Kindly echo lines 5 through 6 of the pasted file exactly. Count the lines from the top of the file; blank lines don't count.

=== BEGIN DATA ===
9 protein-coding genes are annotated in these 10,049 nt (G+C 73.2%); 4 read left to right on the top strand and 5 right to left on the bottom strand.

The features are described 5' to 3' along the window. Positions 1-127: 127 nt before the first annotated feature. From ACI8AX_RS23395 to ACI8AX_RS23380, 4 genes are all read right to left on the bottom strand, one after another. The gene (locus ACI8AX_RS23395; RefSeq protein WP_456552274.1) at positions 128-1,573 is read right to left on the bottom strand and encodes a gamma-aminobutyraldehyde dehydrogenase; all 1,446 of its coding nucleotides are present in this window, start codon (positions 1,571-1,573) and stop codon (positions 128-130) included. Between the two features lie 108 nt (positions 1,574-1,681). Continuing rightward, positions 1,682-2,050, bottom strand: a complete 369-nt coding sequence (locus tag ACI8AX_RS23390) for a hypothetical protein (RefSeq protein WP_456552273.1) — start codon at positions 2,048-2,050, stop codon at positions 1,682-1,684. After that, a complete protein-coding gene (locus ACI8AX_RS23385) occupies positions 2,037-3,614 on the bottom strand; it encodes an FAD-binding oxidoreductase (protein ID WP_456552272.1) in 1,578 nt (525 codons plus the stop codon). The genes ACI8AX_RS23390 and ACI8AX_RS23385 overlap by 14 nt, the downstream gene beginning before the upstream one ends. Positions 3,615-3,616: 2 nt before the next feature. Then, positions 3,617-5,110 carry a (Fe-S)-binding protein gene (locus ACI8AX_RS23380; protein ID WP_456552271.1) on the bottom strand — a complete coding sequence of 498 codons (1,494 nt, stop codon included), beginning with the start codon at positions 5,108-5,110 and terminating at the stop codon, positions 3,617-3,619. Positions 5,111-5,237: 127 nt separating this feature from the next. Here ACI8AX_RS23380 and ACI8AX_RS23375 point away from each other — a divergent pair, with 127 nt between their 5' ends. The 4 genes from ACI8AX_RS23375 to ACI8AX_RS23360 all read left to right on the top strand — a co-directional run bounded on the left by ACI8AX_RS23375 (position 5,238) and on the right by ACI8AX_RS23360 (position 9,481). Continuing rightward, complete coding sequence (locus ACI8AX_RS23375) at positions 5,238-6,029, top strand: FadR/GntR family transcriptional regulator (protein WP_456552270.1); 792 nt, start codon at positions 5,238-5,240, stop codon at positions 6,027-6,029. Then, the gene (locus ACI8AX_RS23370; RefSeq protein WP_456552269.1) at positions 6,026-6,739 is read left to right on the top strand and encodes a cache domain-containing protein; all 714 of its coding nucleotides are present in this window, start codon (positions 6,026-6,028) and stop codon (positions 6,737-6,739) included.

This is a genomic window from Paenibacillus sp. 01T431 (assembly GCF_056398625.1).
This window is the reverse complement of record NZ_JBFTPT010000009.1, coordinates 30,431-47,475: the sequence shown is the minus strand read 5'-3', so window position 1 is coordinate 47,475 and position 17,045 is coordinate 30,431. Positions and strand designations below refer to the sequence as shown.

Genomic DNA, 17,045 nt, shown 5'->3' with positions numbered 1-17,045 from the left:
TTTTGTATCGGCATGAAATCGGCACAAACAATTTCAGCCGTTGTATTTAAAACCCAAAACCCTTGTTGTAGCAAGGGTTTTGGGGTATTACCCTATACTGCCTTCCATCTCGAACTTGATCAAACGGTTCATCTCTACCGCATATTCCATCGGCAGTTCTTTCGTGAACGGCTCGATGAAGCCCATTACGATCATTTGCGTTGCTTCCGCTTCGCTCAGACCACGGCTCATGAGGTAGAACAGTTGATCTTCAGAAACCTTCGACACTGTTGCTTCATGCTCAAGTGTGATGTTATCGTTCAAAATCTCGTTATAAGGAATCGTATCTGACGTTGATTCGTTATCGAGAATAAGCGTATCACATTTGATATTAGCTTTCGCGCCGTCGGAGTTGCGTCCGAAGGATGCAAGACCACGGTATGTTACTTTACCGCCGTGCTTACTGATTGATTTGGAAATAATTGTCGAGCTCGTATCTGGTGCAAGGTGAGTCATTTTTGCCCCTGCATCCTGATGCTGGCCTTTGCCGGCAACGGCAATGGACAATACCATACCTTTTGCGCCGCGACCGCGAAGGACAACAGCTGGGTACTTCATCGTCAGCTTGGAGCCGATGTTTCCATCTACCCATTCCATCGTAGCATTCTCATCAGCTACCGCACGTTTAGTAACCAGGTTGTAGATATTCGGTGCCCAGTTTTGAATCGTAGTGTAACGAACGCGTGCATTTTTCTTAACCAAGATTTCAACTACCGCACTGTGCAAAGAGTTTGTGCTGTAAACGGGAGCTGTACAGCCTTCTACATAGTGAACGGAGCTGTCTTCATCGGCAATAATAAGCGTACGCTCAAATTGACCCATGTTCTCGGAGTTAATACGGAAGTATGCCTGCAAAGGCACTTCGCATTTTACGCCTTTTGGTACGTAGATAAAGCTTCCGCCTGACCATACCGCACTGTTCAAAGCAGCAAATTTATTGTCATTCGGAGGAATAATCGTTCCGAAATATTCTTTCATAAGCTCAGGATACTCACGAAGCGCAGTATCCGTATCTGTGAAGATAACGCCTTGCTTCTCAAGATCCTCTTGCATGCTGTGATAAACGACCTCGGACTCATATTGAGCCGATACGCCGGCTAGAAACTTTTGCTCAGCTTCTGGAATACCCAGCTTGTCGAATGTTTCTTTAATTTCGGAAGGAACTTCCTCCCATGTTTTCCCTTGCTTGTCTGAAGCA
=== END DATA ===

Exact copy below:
Genomic DNA, 17,045 nt, shown 5'->3' with positions numbered 1-17,045 from the left:
TTTTGTATCGGCATGAAATCGGCACAAACAATTTCAGCCGTTGTATTTAAAACCCAAAACCCTTGTTGTAGCAAGGGTTTTGGGGTATTACCCTATACTGCCTTCCATCTCGAACTTGATCAAACGGTTCATCTCTACCGCATATTCCATCGGCAGTTCTTTCGTGAACGGCTCGATGAAGCCCATTACGATCATTTGCGTTGCTTCCGCTTCGCTCAGACCACGGCTCATGAGGTAGAACAGTTGATCTTCAGAAACCTTCGACACTGTTGCTTCATGCTCAAGTGTGATGTTATCGTTCAAAATCTCGTTATAAGGAATCGTATCTGACGTTGATTCGTTATCGAGAATAAGCGTATCACATTTGATATTAGCTTTCGCGCCGTCGGAGTTGCGTCCGAAGGATGCAAGACCACGGTATGTTACTTTACCGCCGTGCTTACTGATTGATTTGGAAATAATTGTCGAGCTCGTATCTGGTGCAAGGTGAGTCATTTTTGCCCCTGCATCCTGATGCTGGCCTTTGCCGGCAACGGCAATGGACAATACCATACCTTTTGCGCCGCGACCGCGAAGGACAACAGCTGGGTACTTCATCGTCAGCTTGGAGCCGATGTTTCCATCTACCCATTCCATCGTAGCATTCTCATCAGCTACCGCACGTTTAGTAACCAGGTTGTAGATATTCGGTGCCCAGTTTTGAATCGTAGTGTAACGAACGCGTGCATTTTTCTTAACCAAGATTTCAACTACCGCACTGTGCAAAGAGTTTGTGCTGTAAACGGGAGCTGTACAGCCTTCTACATAGTGAACGGAGCTGTCTTCATCGGCAATAATAAGCGTACGCTCAAATTGACCCATGTTCTCGGAGTTAATACGGAAGTATGCCTGCAAAGGCACTTCGCATTTTACGCCTTTTGGTACGTAGATAAAGCTTCCGCCTGACCATACCGCACTGTTCAAAGCAGCAAATTTATTGTCATTCGGAGGAATAATCGTTCCGAAATATTCTTTCATAAGCTCAGGATACTCACGAAGCGCAGTATCCGTATCTGTGAAGATAACGCCTTGCTTCTCAAGATCCTCTTGCATGCTGTGATAAACGACCTCGGACTCATATTGAGCCGATACGCCGGCTAGAAACTTTTGCTCAGCTTCTGGAATACCCAGCTTGTCGAATGTTTCTTTAATTTCGGAAGGAACTTCCTCCCATGTTTTCCCTTGCTTGTCTGAAGCA